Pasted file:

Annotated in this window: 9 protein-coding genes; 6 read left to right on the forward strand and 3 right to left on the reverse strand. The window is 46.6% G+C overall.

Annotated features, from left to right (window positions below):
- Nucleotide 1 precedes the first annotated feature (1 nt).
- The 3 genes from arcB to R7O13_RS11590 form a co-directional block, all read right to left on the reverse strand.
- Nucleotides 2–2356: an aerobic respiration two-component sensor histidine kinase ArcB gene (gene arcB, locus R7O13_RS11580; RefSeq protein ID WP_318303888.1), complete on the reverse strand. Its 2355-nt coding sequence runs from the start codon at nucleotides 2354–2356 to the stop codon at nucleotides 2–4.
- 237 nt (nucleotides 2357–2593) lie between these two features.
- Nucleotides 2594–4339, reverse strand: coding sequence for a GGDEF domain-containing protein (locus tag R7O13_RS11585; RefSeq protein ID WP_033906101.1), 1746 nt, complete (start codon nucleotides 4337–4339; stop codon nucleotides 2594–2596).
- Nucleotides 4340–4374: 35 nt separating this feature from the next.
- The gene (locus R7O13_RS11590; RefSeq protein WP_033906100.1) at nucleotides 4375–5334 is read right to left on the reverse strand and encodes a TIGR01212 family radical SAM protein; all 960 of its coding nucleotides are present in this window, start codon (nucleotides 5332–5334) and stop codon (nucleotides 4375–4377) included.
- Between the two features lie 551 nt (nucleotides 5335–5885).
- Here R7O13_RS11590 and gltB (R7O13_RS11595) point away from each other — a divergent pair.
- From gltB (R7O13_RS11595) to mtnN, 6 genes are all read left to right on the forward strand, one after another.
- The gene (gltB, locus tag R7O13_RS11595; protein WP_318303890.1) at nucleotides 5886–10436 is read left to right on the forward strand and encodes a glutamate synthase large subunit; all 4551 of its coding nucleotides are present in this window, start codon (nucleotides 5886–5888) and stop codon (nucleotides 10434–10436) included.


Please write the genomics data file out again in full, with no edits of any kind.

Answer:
Annotated in this window: 9 protein-coding genes; 6 read left to right on the forward strand and 3 right to left on the reverse strand. The window is 46.6% G+C overall.

Annotated features, from left to right (window positions below):
- Nucleotide 1 precedes the first annotated feature (1 nt).
- The 3 genes from arcB to R7O13_RS11590 form a co-directional block, all read right to left on the reverse strand.
- Nucleotides 2–2356: an aerobic respiration two-component sensor histidine kinase ArcB gene (gene arcB, locus R7O13_RS11580; RefSeq protein ID WP_318303888.1), complete on the reverse strand. Its 2355-nt coding sequence runs from the start codon at nucleotides 2354–2356 to the stop codon at nucleotides 2–4.
- 237 nt (nucleotides 2357–2593) lie between these two features.
- Nucleotides 2594–4339, reverse strand: coding sequence for a GGDEF domain-containing protein (locus tag R7O13_RS11585; RefSeq protein ID WP_033906101.1), 1746 nt, complete (start codon nucleotides 4337–4339; stop codon nucleotides 2594–2596).
- Nucleotides 4340–4374: 35 nt separating this feature from the next.
- The gene (locus R7O13_RS11590; RefSeq protein WP_033906100.1) at nucleotides 4375–5334 is read right to left on the reverse strand and encodes a TIGR01212 family radical SAM protein; all 960 of its coding nucleotides are present in this window, start codon (nucleotides 5332–5334) and stop codon (nucleotides 4375–4377) included.
- Between the two features lie 551 nt (nucleotides 5335–5885).
- Here R7O13_RS11590 and gltB (R7O13_RS11595) point away from each other — a divergent pair.
- From gltB (R7O13_RS11595) to mtnN, 6 genes are all read left to right on the forward strand, one after another.
- The gene (gltB, locus tag R7O13_RS11595; protein WP_318303890.1) at nucleotides 5886–10436 is read left to right on the forward strand and encodes a glutamate synthase large subunit; all 4551 of its coding nucleotides are present in this window, start codon (nucleotides 5886–5888) and stop codon (nucleotides 10434–10436) included.